With both the all-time and single-season rushing records under his belt, Zac Stacy will be considered one of the best Vanderbilt running backs even when, and if, those marks fall.
But where will he fall among the great backs of the Southeastern Conference?
That chapter isn’t finished.
Heading into Saturday’s game at Kentucky, the senior has 2,685 rushing yards after breaking Frank Mordica’s record of 2,632. He had just five carries for 15 yards before injuring his ankle on the opening drive last weekend against Massachusetts. He practiced on Wednesday, with his right ankle tightly wrapped.
Stacy said he expects to start against Kentucky and will most likely wear a splint to protect his ankle.
“It’s good. It’s good,” Stacy said. “I’ve had a great week of preparation. I’m looking forward to getting out there and helping my team be successful. I’m good to go. I’ve been working with the [athletic] trainers and I’ve been getting some good reps. ... I’ve always been battling ankle injuries. For the most part, it was one of those things that just happens.”
Two weeks ago, Stacy surpassed the 32-year-old school record with 169 yards and a touchdown in a 17-13 win over Auburn that ended with a ride on the shoulders of his offensive linemen. In order to crack the SEC’s top 20, the league’s active leading rusher will have to pick up his pace with just five regular-season games remaining.
At 20th on the all-time list is Neal Anderson, who rushed for 3,234 yards for Florida from 1982-85. Herschel Walker stands above everyone else. The Georgia tailback ran for 5,259 yards from 1980-82. It still stands as the NCAA record for three years.
Stacy has averaged 95.4 yards a game this season. But over the last five games, as his carries increased, so did his average with 116.8 yards a game. With 668 rushing yards this season, he needs just 332 to become Vanderbilt’s first multiple 1,000-yard rusher.
Also working in his favor is Vanderbilt’s schedule. The final three SEC opponents – Ole Miss, Kentucky and Tennessee – rank ninth, 11th and 12th, respectively, in the league in rushing defense.
Still, amassing 565 yards to eclipse Anderson won’t be easy, but the native of Centreville, Ala., has overcome obstacles before.
Stacy arrived on campus with Warren Norman and bided his time behind the 2009 SEC Freshman of the Year. Injuries and shared reps limited him to just 66 carries in 2010.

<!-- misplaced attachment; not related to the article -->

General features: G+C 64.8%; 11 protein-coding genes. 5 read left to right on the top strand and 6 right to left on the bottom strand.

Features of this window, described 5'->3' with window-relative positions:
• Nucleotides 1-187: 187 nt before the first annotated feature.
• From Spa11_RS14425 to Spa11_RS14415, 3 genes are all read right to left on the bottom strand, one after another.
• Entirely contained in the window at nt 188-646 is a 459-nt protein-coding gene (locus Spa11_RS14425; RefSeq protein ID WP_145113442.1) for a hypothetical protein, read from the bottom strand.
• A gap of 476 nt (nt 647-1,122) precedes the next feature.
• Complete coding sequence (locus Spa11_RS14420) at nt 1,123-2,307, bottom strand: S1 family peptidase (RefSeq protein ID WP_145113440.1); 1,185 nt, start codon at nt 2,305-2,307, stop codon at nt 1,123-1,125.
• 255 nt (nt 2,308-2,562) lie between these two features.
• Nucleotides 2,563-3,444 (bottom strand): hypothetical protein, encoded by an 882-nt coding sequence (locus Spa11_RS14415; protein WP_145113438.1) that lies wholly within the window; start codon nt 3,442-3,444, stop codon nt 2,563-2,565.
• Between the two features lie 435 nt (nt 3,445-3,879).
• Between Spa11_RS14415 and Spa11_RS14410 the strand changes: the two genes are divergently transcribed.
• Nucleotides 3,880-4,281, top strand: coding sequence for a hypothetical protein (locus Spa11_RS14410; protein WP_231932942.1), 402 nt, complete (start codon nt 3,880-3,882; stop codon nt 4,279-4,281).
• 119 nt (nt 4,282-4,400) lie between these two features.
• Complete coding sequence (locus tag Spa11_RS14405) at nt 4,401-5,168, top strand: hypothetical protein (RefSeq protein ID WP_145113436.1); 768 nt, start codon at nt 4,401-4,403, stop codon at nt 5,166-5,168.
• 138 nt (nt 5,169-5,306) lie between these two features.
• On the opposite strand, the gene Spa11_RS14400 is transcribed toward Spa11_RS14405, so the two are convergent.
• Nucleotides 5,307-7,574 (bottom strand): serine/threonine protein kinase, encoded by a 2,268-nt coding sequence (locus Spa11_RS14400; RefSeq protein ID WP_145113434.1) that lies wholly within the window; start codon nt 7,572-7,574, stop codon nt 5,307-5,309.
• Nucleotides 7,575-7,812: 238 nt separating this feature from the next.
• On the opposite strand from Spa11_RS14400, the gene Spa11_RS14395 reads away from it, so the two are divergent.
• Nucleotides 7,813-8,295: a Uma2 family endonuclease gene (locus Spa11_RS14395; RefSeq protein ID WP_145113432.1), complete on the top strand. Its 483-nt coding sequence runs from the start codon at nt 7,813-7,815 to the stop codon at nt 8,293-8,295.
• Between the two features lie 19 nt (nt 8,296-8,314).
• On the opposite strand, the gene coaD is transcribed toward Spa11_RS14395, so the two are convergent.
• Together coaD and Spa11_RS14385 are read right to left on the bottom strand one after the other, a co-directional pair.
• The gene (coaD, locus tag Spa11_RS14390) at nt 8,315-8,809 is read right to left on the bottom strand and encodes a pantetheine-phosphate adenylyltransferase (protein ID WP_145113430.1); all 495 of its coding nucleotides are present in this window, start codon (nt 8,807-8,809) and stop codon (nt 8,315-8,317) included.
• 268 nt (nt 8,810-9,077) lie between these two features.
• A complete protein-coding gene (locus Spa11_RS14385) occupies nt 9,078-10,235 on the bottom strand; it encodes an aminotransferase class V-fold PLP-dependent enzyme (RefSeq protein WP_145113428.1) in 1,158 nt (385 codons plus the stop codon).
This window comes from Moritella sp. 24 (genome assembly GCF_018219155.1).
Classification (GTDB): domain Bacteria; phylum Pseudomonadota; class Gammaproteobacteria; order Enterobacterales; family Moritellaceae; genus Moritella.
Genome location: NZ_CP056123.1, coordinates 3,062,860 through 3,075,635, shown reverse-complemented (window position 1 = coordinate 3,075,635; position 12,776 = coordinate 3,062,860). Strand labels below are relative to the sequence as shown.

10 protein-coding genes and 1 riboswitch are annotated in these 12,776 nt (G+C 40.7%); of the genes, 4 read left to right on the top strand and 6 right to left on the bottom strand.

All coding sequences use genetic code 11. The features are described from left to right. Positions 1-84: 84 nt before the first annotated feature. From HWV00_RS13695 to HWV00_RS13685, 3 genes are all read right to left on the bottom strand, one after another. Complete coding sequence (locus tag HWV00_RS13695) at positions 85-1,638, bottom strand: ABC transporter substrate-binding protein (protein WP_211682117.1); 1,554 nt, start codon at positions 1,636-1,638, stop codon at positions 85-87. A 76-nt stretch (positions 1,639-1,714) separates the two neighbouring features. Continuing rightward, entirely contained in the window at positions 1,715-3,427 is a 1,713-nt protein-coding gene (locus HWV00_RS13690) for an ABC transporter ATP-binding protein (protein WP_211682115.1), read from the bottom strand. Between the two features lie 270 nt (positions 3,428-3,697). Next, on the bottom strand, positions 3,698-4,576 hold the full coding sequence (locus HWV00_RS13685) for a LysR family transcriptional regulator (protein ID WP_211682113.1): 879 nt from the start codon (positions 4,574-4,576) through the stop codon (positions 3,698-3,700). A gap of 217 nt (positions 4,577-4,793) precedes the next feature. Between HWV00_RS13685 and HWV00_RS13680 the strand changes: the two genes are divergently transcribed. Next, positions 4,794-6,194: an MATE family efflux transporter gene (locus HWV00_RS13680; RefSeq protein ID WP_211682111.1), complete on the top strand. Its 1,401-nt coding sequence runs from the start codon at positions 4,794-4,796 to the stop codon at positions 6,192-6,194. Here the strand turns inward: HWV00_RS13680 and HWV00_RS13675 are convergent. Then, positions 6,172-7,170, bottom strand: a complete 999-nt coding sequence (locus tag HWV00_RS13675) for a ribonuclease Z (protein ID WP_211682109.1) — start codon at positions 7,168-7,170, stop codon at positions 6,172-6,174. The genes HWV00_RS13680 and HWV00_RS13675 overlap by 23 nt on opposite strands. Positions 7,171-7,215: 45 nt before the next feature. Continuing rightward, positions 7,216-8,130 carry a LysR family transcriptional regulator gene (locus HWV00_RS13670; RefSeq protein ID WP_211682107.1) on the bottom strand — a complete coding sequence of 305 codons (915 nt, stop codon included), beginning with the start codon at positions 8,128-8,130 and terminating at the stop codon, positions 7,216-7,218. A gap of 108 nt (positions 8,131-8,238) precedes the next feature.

With a lingering injury to Norman, he finally took advantage of being the go-to guy in 2011. He rushed for 1,193 yards and 14 touchdowns – both school records.
The bruising, 5-foot-9, 210-pounder doesn’t shy away from running north to south and taking licks – or doling out praise. Humble and always complementary of those around him, especially his offensive line, there’s no doubt Stacy will go down as one of most liked players in Vanderbilt history.
“I’m definitely honored,” Stacy said after the Auburn win. “Reflecting back on my career here, I’ve dealt with a lot of adversity, a lot of injuries, coaching changes. No doubt about it, I am very honored to represent Vanderbilt and have the rushing title.”
• Chick-fil-A Bowl: A representative from the Chick-fil-A Bowl will be in Lexington, Ky., Saturday.
Ken Schick will scout Vanderbilt as a potential SEC representative for the 45th annual Chick-fil-A Bowl on Dec. 31 in Atlanta. The Commodores (4-4) need to win just two of their final four games to go to back-to-back bowls for the first time in school history.
Vanderbilt last played in the bowl, then the Peach Bowl, in 1974. The Commodores tied Texas Tech 6-6.
• Halloween fun: For the second straight year, the Vanderbilt coaches and their families dressed up and went trick-or-treating around the football offices at the McGugin Center.
Head coach James Franklin and his family dressed up as characters from Shrek. Franklin put on spandex to get into character while his daughter, Addy, 4, was Donkey. His other daughter, Shola, 5, was Fiona, and his wife, Fumi, went as Gingy.
“It was interesting,” said Franklin, who added daughter picked out the Halloween theme. “There’s nothing to make you feel more masculine than rubber and spandex.”